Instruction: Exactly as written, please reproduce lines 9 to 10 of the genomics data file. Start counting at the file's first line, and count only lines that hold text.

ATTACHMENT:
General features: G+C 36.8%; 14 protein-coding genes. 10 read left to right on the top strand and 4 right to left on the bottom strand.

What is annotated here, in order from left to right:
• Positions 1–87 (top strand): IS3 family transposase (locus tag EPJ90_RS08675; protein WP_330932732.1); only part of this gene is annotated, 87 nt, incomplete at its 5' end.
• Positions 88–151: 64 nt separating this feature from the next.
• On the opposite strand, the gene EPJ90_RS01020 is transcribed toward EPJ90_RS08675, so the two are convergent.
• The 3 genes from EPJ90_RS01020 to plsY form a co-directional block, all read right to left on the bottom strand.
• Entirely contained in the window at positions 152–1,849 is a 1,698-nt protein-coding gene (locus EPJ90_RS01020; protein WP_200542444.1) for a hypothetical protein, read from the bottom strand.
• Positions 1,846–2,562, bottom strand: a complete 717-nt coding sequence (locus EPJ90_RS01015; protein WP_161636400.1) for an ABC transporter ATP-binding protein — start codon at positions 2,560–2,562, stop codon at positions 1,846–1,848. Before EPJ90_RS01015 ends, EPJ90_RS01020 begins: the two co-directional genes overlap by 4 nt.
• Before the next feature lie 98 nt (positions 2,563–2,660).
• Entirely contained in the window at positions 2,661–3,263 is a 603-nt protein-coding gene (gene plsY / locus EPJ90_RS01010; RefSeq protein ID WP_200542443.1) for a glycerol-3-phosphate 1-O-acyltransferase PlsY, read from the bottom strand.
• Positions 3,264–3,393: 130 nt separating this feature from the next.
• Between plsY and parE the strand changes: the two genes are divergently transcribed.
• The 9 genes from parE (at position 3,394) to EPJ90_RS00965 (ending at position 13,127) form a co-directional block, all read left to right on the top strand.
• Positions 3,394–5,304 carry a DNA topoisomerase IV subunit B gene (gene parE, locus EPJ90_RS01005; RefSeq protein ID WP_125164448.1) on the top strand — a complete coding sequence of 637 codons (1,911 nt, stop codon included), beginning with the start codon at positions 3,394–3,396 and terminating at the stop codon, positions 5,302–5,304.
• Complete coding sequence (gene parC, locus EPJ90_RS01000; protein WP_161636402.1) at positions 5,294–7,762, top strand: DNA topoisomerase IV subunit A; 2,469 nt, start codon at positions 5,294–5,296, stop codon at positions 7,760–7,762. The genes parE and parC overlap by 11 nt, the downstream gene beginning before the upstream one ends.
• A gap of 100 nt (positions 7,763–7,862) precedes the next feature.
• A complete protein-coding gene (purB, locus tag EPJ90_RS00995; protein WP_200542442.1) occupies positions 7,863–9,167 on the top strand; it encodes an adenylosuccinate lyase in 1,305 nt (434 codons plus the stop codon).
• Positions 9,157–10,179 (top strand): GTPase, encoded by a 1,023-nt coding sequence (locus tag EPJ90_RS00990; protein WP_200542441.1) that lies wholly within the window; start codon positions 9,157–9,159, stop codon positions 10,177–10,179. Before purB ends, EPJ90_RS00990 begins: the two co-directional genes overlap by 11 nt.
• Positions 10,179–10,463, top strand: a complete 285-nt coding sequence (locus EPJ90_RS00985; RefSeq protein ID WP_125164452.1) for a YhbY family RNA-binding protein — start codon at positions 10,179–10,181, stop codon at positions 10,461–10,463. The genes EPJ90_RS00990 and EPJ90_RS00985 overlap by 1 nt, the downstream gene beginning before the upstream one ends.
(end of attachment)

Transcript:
• Before the next feature lie 98 nt (positions 2,563–2,660).
• Entirely contained in the window at positions 2,661–3,263 is a 603-nt protein-coding gene (gene plsY / locus EPJ90_RS01010; RefSeq protein ID WP_200542443.1) for a glycerol-3-phosphate 1-O-acyltransferase PlsY, read from the bottom strand.